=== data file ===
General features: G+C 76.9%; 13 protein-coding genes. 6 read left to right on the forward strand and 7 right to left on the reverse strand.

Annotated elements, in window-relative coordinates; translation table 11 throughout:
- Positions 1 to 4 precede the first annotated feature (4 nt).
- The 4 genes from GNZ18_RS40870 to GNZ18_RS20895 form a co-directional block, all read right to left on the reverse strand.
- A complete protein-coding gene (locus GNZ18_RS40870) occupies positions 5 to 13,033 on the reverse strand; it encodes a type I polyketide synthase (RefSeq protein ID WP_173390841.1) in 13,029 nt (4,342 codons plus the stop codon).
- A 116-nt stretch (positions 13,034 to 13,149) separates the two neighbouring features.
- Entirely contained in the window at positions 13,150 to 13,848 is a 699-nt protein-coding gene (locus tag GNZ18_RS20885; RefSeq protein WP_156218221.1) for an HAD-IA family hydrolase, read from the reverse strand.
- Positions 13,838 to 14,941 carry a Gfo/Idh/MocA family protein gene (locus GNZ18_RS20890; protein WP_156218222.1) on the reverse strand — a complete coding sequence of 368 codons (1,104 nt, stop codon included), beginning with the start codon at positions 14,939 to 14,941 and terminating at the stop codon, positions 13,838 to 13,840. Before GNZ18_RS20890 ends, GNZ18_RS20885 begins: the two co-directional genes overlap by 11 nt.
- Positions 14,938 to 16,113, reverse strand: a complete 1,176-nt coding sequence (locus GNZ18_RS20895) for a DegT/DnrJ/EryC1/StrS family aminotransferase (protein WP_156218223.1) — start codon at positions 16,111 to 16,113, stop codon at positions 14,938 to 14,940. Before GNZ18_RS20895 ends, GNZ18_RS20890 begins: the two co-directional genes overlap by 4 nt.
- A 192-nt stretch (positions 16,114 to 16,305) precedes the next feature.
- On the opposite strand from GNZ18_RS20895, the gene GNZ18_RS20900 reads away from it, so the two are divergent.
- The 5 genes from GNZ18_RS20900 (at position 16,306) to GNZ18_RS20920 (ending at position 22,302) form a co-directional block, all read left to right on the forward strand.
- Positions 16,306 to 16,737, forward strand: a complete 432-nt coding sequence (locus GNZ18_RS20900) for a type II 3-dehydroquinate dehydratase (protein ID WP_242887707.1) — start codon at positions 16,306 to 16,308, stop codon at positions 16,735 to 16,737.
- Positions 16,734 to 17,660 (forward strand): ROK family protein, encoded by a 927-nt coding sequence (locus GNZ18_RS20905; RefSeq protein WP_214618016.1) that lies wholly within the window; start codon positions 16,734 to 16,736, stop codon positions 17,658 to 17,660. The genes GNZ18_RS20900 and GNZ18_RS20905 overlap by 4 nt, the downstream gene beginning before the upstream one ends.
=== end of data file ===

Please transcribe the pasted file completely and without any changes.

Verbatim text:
General features: G+C 76.9%; 13 protein-coding genes. 6 read left to right on the forward strand and 7 right to left on the reverse strand.

Annotated elements, in window-relative coordinates; translation table 11 throughout:
- Positions 1 to 4 precede the first annotated feature (4 nt).
- The 4 genes from GNZ18_RS40870 to GNZ18_RS20895 form a co-directional block, all read right to left on the reverse strand.
- A complete protein-coding gene (locus GNZ18_RS40870) occupies positions 5 to 13,033 on the reverse strand; it encodes a type I polyketide synthase (RefSeq protein ID WP_173390841.1) in 13,029 nt (4,342 codons plus the stop codon).
- A 116-nt stretch (positions 13,034 to 13,149) separates the two neighbouring features.
- Entirely contained in the window at positions 13,150 to 13,848 is a 699-nt protein-coding gene (locus tag GNZ18_RS20885; RefSeq protein WP_156218221.1) for an HAD-IA family hydrolase, read from the reverse strand.
- Positions 13,838 to 14,941 carry a Gfo/Idh/MocA family protein gene (locus GNZ18_RS20890; protein WP_156218222.1) on the reverse strand — a complete coding sequence of 368 codons (1,104 nt, stop codon included), beginning with the start codon at positions 14,939 to 14,941 and terminating at the stop codon, positions 13,838 to 13,840. Before GNZ18_RS20890 ends, GNZ18_RS20885 begins: the two co-directional genes overlap by 11 nt.
- Positions 14,938 to 16,113, reverse strand: a complete 1,176-nt coding sequence (locus GNZ18_RS20895) for a DegT/DnrJ/EryC1/StrS family aminotransferase (protein WP_156218223.1) — start codon at positions 16,111 to 16,113, stop codon at positions 14,938 to 14,940. Before GNZ18_RS20895 ends, GNZ18_RS20890 begins: the two co-directional genes overlap by 4 nt.
- A 192-nt stretch (positions 16,114 to 16,305) precedes the next feature.
- On the opposite strand from GNZ18_RS20895, the gene GNZ18_RS20900 reads away from it, so the two are divergent.
- The 5 genes from GNZ18_RS20900 (at position 16,306) to GNZ18_RS20920 (ending at position 22,302) form a co-directional block, all read left to right on the forward strand.
- Positions 16,306 to 16,737, forward strand: a complete 432-nt coding sequence (locus GNZ18_RS20900) for a type II 3-dehydroquinate dehydratase (protein ID WP_242887707.1) — start codon at positions 16,306 to 16,308, stop codon at positions 16,735 to 16,737.
- Positions 16,734 to 17,660 (forward strand): ROK family protein, encoded by a 927-nt coding sequence (locus GNZ18_RS20905; RefSeq protein WP_214618016.1) that lies wholly within the window; start codon positions 16,734 to 16,736, stop codon positions 17,658 to 17,660. The genes GNZ18_RS20900 and GNZ18_RS20905 overlap by 4 nt, the downstream gene beginning before the upstream one ends.